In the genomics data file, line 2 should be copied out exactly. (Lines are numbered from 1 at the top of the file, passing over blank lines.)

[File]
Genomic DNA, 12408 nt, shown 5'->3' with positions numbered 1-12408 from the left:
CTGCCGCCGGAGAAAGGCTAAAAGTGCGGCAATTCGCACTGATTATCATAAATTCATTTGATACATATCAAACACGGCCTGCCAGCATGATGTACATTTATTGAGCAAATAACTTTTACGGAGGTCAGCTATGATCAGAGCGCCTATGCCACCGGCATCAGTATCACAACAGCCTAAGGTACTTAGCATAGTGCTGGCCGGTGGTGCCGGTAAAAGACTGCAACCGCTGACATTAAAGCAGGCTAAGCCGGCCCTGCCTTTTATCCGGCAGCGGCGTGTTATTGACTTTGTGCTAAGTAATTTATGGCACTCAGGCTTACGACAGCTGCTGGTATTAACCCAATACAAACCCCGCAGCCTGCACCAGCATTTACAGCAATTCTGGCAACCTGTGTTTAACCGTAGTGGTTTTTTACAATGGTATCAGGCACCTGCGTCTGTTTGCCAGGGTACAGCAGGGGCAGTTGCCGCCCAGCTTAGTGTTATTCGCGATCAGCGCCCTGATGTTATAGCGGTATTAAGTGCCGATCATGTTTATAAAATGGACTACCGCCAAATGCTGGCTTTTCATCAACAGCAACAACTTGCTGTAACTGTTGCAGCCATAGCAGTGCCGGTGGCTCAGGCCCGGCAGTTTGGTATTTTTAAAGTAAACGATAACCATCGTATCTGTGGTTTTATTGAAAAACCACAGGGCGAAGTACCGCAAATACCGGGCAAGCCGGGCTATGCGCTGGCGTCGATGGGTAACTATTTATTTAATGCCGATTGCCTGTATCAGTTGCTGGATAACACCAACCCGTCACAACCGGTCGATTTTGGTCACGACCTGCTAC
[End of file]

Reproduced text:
CTGCCGCCGGAGAAAGGCTAAAAGTGCGGCAATTCGCACTGATTATCATAAATTCATTTGATACATATCAAACACGGCCTGCCAGCATGATGTACATTTATTGAGCAAATAACTTTTACGGAGGTCAGCTATGATCAGAGCGCCTATGCCACCGGCATCAGTATCACAACAGCCTAAGGTACTTAGCATAGTGCTGGCCGGTGGTGCCGGTAAAAGACTGCAACCGCTGACATTAAAGCAGGCTAAGCCGGCCCTGCCTTTTATCCGGCAGCGGCGTGTTATTGACTTTGTGCTAAGTAATTTATGGCACTCAGGCTTACGACAGCTGCTGGTATTAACCCAATACAAACCCCGCAGCCTGCACCAGCATTTACAGCAATTCTGGCAACCTGTGTTTAACCGTAGTGGTTTTTTACAATGGTATCAGGCACCTGCGTCTGTTTGCCAGGGTACAGCAGGGGCAGTTGCCGCCCAGCTTAGTGTTATTCGCGATCAGCGCCCTGATGTTATAGCGGTATTAAGTGCCGATCATGTTTATAAAATGGACTACCGCCAAATGCTGGCTTTTCATCAACAGCAACAACTTGCTGTAACTGTTGCAGCCATAGCAGTGCCGGTGGCTCAGGCCCGGCAGTTTGGTATTTTTAAAGTAAACGATAACCATCGTATCTGTGGTTTTATTGAAAAACCACAGGGCGAAGTACCGCAAATACCGGGCAAGCCGGGCTATGCGCTGGCGTCGATGGGTAACTATTTATTTAATGCCGATTGCCTGTATCAGTTGCTGGATAACACCAACCCGTCACAACCGGTCGATTTTGGTCACGACCTGCTAC